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1949: DuMont's 'Cavalcade of Stars' Debuts
June 4, 2012  | By Christy Slewinski
 
On this day in 1949, the DuMont network introduced the variety show, Cavalcade of Stars. Much like its contemporaries, NBC's Texaco Star Theatre and CBS's The Ed Sullivan Show, the live broadcast featured a variety of stage and screen actors performing in skits and vaudeville-style acts, along with the June Taylor Dancers and the Sammy Spear/Charlie Spear Orchestra.

Cavalcade had three hosts in its first two years: Jack Carter, who left the show to join NBC's Saturday Night Revue; comedian Jerry Lester, who went on to host TV's first late-night show, NBC's Broadway Open House; and finally, the star of the failed situation comedy, The Life of Riley, Jackie Gleason.

Gleason created a variety of recurring characters for the show, ranging from The Bachelor — who demonstrated through pantomime his helplessness in completing daily caretaking and household tasks — and playboy millionaire Reginald Van Gleason III to the friendly, chatty Joe the Bartender and "The Loudmouth" Charlie Bratten. In 1951, he introduced a new character: New York City bus driver Ralph Kramden. Titled "The Honeymooners," the Kramden skits featured Cavalcade regulars Art Carney as Kramden's neighbor, Ed Norton and Pert Kelton as Kramden's wife, Alice.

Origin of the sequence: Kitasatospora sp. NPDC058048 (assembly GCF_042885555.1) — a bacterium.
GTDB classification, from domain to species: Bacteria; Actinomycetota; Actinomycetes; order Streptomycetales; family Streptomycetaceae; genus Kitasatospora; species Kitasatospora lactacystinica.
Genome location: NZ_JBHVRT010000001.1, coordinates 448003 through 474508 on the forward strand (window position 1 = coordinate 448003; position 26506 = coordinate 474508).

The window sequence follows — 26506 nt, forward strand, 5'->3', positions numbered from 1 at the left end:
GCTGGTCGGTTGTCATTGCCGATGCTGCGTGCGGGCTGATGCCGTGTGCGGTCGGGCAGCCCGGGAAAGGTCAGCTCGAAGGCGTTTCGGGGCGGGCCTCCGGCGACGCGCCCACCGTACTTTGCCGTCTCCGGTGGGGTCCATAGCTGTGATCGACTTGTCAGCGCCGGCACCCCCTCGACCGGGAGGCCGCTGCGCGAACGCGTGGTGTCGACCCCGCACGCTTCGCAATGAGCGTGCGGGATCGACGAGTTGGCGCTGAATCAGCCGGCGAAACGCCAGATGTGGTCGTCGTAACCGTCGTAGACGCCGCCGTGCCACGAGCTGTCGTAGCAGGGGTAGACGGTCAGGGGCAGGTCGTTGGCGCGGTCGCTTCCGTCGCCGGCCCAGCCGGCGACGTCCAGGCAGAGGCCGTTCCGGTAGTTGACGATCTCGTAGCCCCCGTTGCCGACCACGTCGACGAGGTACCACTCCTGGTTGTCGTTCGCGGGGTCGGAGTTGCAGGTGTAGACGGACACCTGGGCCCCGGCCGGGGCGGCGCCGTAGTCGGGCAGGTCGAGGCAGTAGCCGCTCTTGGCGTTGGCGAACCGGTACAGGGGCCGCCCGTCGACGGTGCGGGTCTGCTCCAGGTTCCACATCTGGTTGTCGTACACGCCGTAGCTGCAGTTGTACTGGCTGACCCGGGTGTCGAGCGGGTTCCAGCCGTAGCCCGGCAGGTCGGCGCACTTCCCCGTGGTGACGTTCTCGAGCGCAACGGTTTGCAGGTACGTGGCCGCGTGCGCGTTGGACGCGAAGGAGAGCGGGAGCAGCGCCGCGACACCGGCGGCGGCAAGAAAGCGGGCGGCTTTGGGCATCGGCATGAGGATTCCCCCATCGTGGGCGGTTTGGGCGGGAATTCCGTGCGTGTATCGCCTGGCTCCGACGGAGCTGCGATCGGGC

In 1952, CBS lured Gleason away from DuMont, and he took the "The Honeymooners" concept with him to his new series, The Jackie Gleason Show, with Audrey Meadows assuming the role of Alice. In 1955, Gleason transformed it into a stand-alone, half-hour show. It was, in essence, TV's first spin-off.

Upon Gleason's departure from Cavalcade, comedian Larry Storch stepped in as the show's fourth host. But the show's audience diminished, and Cavalcade of Stars was cancelled in September, 1952.



 
 
 
 
 
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